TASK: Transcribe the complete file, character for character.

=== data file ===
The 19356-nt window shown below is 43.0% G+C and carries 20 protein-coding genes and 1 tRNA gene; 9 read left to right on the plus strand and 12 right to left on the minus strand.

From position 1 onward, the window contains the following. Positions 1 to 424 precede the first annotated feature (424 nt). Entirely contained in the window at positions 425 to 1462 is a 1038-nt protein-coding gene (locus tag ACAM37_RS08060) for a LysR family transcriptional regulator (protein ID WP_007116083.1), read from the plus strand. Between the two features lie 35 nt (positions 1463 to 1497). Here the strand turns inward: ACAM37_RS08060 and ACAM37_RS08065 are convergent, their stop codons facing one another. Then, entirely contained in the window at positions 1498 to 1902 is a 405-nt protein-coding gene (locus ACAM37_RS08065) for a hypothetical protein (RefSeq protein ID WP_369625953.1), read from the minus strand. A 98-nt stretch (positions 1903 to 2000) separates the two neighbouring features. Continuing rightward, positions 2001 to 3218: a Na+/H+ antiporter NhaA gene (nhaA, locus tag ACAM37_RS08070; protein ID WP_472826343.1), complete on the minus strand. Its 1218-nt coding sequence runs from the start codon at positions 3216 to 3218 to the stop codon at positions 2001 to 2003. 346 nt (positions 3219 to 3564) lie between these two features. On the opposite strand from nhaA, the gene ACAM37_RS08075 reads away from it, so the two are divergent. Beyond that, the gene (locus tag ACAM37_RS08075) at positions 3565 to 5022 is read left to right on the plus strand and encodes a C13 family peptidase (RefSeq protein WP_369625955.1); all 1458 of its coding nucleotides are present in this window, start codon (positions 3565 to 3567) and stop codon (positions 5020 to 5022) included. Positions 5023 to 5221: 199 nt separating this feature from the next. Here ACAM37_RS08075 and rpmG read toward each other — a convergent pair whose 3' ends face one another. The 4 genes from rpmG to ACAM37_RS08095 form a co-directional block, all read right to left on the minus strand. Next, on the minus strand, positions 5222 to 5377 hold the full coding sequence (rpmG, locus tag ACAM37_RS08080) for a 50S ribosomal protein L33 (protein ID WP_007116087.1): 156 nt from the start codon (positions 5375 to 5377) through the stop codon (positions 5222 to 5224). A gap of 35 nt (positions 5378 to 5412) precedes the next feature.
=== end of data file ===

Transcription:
The 19356-nt window shown below is 43.0% G+C and carries 20 protein-coding genes and 1 tRNA gene; 9 read left to right on the plus strand and 12 right to left on the minus strand.

From position 1 onward, the window contains the following. Positions 1 to 424 precede the first annotated feature (424 nt). Entirely contained in the window at positions 425 to 1462 is a 1038-nt protein-coding gene (locus tag ACAM37_RS08060) for a LysR family transcriptional regulator (protein ID WP_007116083.1), read from the plus strand. Between the two features lie 35 nt (positions 1463 to 1497). Here the strand turns inward: ACAM37_RS08060 and ACAM37_RS08065 are convergent, their stop codons facing one another. Then, entirely contained in the window at positions 1498 to 1902 is a 405-nt protein-coding gene (locus ACAM37_RS08065) for a hypothetical protein (RefSeq protein ID WP_369625953.1), read from the minus strand. A 98-nt stretch (positions 1903 to 2000) separates the two neighbouring features. Continuing rightward, positions 2001 to 3218: a Na+/H+ antiporter NhaA gene (nhaA, locus tag ACAM37_RS08070; protein ID WP_472826343.1), complete on the minus strand. Its 1218-nt coding sequence runs from the start codon at positions 3216 to 3218 to the stop codon at positions 2001 to 2003. 346 nt (positions 3219 to 3564) lie between these two features. On the opposite strand from nhaA, the gene ACAM37_RS08075 reads away from it, so the two are divergent. Beyond that, the gene (locus tag ACAM37_RS08075) at positions 3565 to 5022 is read left to right on the plus strand and encodes a C13 family peptidase (RefSeq protein WP_369625955.1); all 1458 of its coding nucleotides are present in this window, start codon (positions 3565 to 3567) and stop codon (positions 5020 to 5022) included. Positions 5023 to 5221: 199 nt separating this feature from the next. Here ACAM37_RS08075 and rpmG read toward each other — a convergent pair whose 3' ends face one another. The 4 genes from rpmG to ACAM37_RS08095 form a co-directional block, all read right to left on the minus strand. Next, on the minus strand, positions 5222 to 5377 hold the full coding sequence (rpmG, locus tag ACAM37_RS08080) for a 50S ribosomal protein L33 (protein ID WP_007116087.1): 156 nt from the start codon (positions 5375 to 5377) through the stop codon (positions 5222 to 5224). A gap of 35 nt (positions 5378 to 5412) precedes the next feature.